I suppose I need to discuss Augustus Waters. I think most of you know who this person is by now. He is the love story that all of us want to have. He’s not cheesy, but romantic. He’s dynamic, but simple. All of us fall in love with Augustus right along with Hazel Grace.
The Fault in Our Stars is one of those stories that breaks your heart into a million pieces, but makes you feel like you have be reborn after you turn that last page. A person that doesn’t read wouldn’t understand what this means. It is truly spectacular how the writer can do this to us readers. One has to think that the author is a cancer patient himself, and perhaps he is Augustus in this book. However, he isn’t. John Green has never had cancer and isn’t our friendly character after all. So how could he find the inspiration to write about what we read before our eyes?
“Well many years ago I worked as a student chaplain at a children’s hospital, and I think it got lodged in my head then. The kids I met were funny and bright and angry and dark and just as human as anybody else. And I really wanted to try to capture that, I guess, and I felt that the stories that I was reading sort of oversimplified and sometimes even dehumanized them. And I think generally we have a habit of imagining the very sick or the dying as being kind of fundamentally other. I guess I wanted to argue for their humanity, their complete humanity.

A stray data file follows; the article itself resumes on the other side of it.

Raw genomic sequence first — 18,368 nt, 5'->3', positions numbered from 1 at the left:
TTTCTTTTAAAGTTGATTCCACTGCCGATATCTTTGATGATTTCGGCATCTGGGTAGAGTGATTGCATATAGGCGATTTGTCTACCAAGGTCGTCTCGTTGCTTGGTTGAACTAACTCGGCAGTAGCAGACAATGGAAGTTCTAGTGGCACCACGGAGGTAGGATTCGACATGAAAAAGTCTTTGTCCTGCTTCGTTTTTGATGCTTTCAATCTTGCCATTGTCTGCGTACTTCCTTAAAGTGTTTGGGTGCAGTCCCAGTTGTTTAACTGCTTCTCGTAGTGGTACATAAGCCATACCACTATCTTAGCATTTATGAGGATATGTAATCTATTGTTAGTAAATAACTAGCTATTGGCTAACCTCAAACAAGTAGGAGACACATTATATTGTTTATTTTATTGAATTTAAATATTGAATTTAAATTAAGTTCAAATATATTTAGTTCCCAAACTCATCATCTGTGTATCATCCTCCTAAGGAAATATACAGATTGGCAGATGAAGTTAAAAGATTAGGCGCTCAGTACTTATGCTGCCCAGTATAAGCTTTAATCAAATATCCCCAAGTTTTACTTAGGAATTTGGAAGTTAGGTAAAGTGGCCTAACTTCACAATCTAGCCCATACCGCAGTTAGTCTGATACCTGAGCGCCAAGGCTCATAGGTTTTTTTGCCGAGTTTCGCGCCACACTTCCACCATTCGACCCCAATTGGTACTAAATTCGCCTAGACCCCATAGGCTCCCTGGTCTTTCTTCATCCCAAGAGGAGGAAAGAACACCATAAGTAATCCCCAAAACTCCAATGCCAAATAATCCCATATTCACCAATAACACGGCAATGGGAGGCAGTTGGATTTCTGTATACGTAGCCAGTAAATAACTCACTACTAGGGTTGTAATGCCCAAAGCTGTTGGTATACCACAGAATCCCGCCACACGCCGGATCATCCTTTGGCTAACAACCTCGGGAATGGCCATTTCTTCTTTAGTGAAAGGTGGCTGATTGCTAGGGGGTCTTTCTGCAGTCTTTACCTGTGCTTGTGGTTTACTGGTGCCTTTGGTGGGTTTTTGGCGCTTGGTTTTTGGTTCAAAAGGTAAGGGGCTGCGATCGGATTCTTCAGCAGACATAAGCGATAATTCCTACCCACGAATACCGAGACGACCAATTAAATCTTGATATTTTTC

So that was the initial inspiration.
That took 12 years. I was very intimidated by it.” -John Green
Quote citation: (read the full interview) http://www.theatlantic.com/entertainment/archive/2013/02/how-john-green-wrote-a-cancer-book-but-not-a-bullshit-cancer-book/273441/
Writer’s have a few talents that the average person do not, but the one that amazes me the most is the ability to view a situation (good or bad) and turn it into a piece of art. It is like taking a picture of an object and describing everything about it. A writer describes the situation and weaves his voice through the gaps.
If you are a parent and have read this I am sorry to say I do not know how to properly blog this book for you. First off I have to say that I would never recommend this book to my mother. I couldn’t put thoughts like that in her head, even though the book has one of the best stories I have read (not the best, I could never pick one single favorite story). I’m glad the writer didn’t emphasize too greatly on the parents’ pain in this book. I could never bare the thought of what these parents have to go through, and I think that’s one of the great things about this book that make it not like the others.
As Green says in his interview, he wanted to not oversimplify the characters in his book like he has witnessed in other stories that he has read. I think focusing on the parents after the death of Augustus would have oversimplified not his cancerous characters themselves but would have made it like any other book about this disease and its ability to destroy the worlds around it.
I have heard Hollywood wants to make a movie based on this book. I must say I really hope they don’t. I’m sure many can agree that Hollywood likes to take something great and completely kill it, but that is another post of its own. Please enjoy this great read before the movie comes out!
Until next time.
Categories: Book Reviews